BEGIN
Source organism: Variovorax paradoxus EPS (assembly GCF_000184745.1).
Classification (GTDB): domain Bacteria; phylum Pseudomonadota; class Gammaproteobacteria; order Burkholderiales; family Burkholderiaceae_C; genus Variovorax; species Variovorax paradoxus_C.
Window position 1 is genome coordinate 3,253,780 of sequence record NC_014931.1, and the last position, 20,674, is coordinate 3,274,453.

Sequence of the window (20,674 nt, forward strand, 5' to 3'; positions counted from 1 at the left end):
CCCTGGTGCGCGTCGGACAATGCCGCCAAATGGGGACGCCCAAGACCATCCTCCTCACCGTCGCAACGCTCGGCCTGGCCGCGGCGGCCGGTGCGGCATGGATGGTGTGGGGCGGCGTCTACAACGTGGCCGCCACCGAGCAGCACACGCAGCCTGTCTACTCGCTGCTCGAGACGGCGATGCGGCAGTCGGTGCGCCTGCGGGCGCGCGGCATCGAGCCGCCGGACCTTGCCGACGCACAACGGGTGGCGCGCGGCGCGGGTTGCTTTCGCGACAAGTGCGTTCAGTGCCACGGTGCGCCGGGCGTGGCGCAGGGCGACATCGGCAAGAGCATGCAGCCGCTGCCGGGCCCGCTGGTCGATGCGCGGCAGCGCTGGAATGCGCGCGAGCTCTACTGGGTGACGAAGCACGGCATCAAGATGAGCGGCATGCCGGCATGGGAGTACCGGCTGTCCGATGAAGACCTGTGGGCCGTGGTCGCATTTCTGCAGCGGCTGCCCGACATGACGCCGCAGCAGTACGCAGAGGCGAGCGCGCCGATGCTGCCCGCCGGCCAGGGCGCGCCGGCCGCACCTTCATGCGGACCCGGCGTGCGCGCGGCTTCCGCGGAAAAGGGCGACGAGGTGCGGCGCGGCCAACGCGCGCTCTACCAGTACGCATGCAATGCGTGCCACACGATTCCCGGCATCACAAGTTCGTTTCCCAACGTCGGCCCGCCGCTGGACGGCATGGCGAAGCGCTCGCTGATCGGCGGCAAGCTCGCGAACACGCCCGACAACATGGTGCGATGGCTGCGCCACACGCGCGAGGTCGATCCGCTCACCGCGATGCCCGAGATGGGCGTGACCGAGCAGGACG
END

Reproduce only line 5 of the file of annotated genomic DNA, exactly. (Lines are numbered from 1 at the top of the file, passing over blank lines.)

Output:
CCCTGGTGCGCGTCGGACAATGCCGCCAAATGGGGACGCCCAAGACCATCCTCCTCACCGTCGCAACGCTCGGCCTGGCCGCGGCGGCCGGTGCGGCATGGATGGTGTGGGGCGGCGTCTACAACGTGGCCGCCACCGAGCAGCACACGCAGCCTGTCTACTCGCTGCTCGAGACGGCGATGCGGCAGTCGGTGCGCCTGCGGGCGCGCGGCATCGAGCCGCCGGACCTTGCCGACGCACAACGGGTGGCGCGCGGCGCGGGTTGCTTTCGCGACAAGTGCGTTCAGTGCCACGGTGCGCCGGGCGTGGCGCAGGGCGACATCGGCAAGAGCATGCAGCCGCTGCCGGGCCCGCTGGTCGATGCGCGGCAGCGCTGGAATGCGCGCGAGCTCTACTGGGTGACGAAGCACGGCATCAAGATGAGCGGCATGCCGGCATGGGAGTACCGGCTGTCCGATGAAGACCTGTGGGCCGTGGTCGCATTTCTGCAGCGGCTGCCCGACATGACGCCGCAGCAGTACGCAGAGGCGAGCGCGCCGATGCTGCCCGCCGGCCAGGGCGCGCCGGCCGCACCTTCATGCGGACCCGGCGTGCGCGCGGCTTCCGCGGAAAAGGGCGACGAGGTGCGGCGCGGCCAACGCGCGCTCTACCAGTACGCATGCAATGCGTGCCACACGATTCCCGGCATCACAAGTTCGTTTCCCAACGTCGGCCCGCCGCTGGACGGCATGGCGAAGCGCTCGCTGATCGGCGGCAAGCTCGCGAACACGCCCGACAACATGGTGCGATGGCTGCGCCACACGCGCGAGGTCGATCCGCTCACCGCGATGCCCGAGATGGGCGTGACCGAGCAGGACG